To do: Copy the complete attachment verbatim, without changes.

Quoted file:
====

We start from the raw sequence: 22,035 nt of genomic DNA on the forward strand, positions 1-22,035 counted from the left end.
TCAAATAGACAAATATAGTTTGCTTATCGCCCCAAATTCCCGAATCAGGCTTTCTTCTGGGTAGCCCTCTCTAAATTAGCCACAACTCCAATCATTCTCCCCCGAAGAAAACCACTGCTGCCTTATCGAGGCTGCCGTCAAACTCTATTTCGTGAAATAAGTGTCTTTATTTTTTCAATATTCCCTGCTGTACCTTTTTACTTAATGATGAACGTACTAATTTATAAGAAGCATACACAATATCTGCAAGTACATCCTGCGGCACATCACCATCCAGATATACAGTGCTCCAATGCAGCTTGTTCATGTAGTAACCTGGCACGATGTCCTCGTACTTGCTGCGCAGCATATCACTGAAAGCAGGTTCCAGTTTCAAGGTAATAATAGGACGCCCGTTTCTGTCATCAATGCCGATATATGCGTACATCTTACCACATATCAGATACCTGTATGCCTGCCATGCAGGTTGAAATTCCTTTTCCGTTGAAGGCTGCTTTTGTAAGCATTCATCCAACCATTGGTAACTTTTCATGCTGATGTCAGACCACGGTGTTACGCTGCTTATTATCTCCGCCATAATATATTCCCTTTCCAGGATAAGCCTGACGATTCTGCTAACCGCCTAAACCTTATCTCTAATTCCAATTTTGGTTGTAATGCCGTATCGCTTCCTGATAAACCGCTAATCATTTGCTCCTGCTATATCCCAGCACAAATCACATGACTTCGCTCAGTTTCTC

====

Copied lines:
We start from the raw sequence: 22,035 nt of genomic DNA on the forward strand, positions 1-22,035 counted from the left end.
TCAAATAGACAAATATAGTTTGCTTATCGCCCCAAATTCCCGAATCAGGCTTTCTTCTGGGTAGCCCTCTCTAAATTAGCCACAACTCCAATCATTCTCCCCCGAAGAAAACCACTGCTGCCTTATCGAGGCTGCCGTCAAACTCTATTTCGTGAAATAAGTGTCTTTATTTTTTCAATATTCCCTGCTGTACCTTTTTACTTAATGATGAACGTACTAATTTATAAGAAGCATACACAATATCTGCAAGTACATCCTGCGGCACATCACCATCCAGATATACAGTGCTCCAATGCAGCTTGTTCATGTAGTAACCTGGCACGATGTCCTCGTACTTGCTGCGCAGCATATCACTGAAAGCAGGTTCCAGTTTCAAGGTAATAATAGGACGCCCGTTTCTGTCATCAATGCCGATATATGCGTACATCTTACCACATATCAGATACCTGTATGCCTGCCATGCAGGTTGAAATTCCTTTTCCGTTGAAGGCTGCTTTTGTAAGCATTCATCCAACCATTGGTAACTTTTCATGCTGATGTCAGACCACGGTGTTACGCTGCTTATTATCTCCGCCATAATATATTCCCTTTCCAGGATAAGCCTGACGATTCTGCTAACCGCCTAAACCTTATCTCTAATTCCAATTTTGGTTGTAATGCCGTATCGCTTCCTGATAAACCGCTAATCATTTGCTCCTGCTATATCCCAGCACAAATCACATGACTTCGCTCAGTTTCTC